General Motors has lost out on hundreds of thousands of units of production amid the global semiconductor shortage, but only about one percent were full-size GM trucks.
According to Automotive News, the ongoing semiconductor shortage has forced GM to cancel the production of well over 250,000 vehicles to date. Despite this, only about one percent were from its Chevy Silverado or GMC Sierra model lineups, with the automaker actively working to mitigate the effects the shortage had on its most popular and profitable models.
GM has gone to lengths to ensure the Chevy Silverado and GMC Sierra were shielded from the effects of the semiconductor shortage. First, the automaker began shipping certain examples of the trucks without Active Fuel Management and Dynamic Fuel Management to reduce the number of chips it uses per unit. Shortly after, it pulled the optional HD Radio from the truck’s order books for the exact same reason.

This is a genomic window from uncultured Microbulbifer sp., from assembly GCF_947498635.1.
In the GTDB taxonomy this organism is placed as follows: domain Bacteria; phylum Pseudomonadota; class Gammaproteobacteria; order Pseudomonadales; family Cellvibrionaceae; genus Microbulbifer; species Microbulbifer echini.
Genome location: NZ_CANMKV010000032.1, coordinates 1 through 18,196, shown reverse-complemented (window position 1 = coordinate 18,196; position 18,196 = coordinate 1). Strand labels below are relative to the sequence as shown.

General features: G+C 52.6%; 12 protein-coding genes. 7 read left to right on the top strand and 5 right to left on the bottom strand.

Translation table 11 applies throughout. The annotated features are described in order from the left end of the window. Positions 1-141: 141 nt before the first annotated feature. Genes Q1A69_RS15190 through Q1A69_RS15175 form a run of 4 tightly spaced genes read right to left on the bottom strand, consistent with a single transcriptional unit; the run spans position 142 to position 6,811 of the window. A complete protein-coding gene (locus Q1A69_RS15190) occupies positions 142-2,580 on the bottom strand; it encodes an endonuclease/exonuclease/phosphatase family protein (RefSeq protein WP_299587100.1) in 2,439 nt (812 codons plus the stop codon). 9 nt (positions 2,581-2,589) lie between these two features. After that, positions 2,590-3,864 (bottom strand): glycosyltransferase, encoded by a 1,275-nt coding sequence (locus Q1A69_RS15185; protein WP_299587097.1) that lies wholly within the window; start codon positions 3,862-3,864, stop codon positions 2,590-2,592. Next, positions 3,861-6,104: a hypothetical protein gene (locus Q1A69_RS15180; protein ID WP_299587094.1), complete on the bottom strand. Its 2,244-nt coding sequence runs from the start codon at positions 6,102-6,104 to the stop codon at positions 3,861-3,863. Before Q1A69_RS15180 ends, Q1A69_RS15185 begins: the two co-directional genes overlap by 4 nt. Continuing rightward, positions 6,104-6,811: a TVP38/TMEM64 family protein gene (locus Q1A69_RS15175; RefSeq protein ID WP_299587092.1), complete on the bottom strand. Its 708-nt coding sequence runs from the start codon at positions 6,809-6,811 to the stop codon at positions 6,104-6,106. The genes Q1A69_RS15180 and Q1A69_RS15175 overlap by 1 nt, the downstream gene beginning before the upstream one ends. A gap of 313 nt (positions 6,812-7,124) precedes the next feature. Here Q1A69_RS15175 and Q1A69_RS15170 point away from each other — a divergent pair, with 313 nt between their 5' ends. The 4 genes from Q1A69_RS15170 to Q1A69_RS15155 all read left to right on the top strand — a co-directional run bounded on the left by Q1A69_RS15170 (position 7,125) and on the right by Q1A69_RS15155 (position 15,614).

The automaker has also been storing partially completed Chevy Silverado and GMC Sierra trucks in need of microchips at lots near its assembly plants. This allows it to quickly complete the trucks once it has the necessary chips it needs, mitigating the impact of its minuscule chip supply.
With GM prioritizing its full-size trucks, some of its passenger cars and smaller crossovers have taken the brunt of the impact of the chip shortage. The GM Lansing Grand River plant in Michigan, which builds the Chevy Camaro, Cadillac CT4 and Cadillac CT5, has been partially offline since March, with production of the CT4 and CT5 not expected to resume until early August. Production of the Chevy Camaro at the facility only restarted in late June.
The Chevy Equinox and Chevy Malibu sedan have also been in short supply amid the chip drought. The Chevy Equinox is produced at GM CAMI Assembly plant in Ontario and two GM plants in Mexico, while the Chevy Malibu is produced at the GM Fairfax Assembly plant in Kansas.